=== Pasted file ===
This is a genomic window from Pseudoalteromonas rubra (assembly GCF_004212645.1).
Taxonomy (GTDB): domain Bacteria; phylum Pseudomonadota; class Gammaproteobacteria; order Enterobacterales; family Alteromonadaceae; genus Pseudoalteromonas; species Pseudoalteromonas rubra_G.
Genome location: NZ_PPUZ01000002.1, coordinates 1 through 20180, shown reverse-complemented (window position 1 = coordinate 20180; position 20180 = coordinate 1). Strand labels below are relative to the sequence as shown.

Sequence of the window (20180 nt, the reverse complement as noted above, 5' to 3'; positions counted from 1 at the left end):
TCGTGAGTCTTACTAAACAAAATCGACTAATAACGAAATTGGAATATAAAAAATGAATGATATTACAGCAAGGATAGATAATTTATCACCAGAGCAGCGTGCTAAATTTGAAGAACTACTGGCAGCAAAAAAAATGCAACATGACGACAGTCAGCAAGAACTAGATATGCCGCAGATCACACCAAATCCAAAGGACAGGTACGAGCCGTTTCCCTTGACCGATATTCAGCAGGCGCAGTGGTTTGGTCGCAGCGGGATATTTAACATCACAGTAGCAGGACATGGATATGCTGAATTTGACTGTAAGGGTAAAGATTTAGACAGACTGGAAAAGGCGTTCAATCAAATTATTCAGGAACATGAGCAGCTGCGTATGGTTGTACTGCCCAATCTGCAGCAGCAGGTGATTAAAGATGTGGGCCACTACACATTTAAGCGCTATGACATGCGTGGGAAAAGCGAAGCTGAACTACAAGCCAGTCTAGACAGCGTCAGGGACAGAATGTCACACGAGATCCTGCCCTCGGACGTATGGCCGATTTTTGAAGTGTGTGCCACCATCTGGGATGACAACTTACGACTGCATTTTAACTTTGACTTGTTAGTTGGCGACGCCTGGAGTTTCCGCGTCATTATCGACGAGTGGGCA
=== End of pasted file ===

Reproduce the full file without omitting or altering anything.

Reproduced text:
This is a genomic window from Pseudoalteromonas rubra (assembly GCF_004212645.1).
Taxonomy (GTDB): domain Bacteria; phylum Pseudomonadota; class Gammaproteobacteria; order Enterobacterales; family Alteromonadaceae; genus Pseudoalteromonas; species Pseudoalteromonas rubra_G.
Genome location: NZ_PPUZ01000002.1, coordinates 1 through 20180, shown reverse-complemented (window position 1 = coordinate 20180; position 20180 = coordinate 1). Strand labels below are relative to the sequence as shown.

Sequence of the window (20180 nt, the reverse complement as noted above, 5' to 3'; positions counted from 1 at the left end):
TCGTGAGTCTTACTAAACAAAATCGACTAATAACGAAATTGGAATATAAAAAATGAATGATATTACAGCAAGGATAGATAATTTATCACCAGAGCAGCGTGCTAAATTTGAAGAACTACTGGCAGCAAAAAAAATGCAACATGACGACAGTCAGCAAGAACTAGATATGCCGCAGATCACACCAAATCCAAAGGACAGGTACGAGCCGTTTCCCTTGACCGATATTCAGCAGGCGCAGTGGTTTGGTCGCAGCGGGATATTTAACATCACAGTAGCAGGACATGGATATGCTGAATTTGACTGTAAGGGTAAAGATTTAGACAGACTGGAAAAGGCGTTCAATCAAATTATTCAGGAACATGAGCAGCTGCGTATGGTTGTACTGCCCAATCTGCAGCAGCAGGTGATTAAAGATGTGGGCCACTACACATTTAAGCGCTATGACATGCGTGGGAAAAGCGAAGCTGAACTACAAGCCAGTCTAGACAGCGTCAGGGACAGAATGTCACACGAGATCCTGCCCTCGGACGTATGGCCGATTTTTGAAGTGTGTGCCACCATCTGGGATGACAACTTACGACTGCATTTTAACTTTGACTTGTTAGTTGGCGACGCCTGGAGTTTCCGCGTCATTATCGACGAGTGGGCA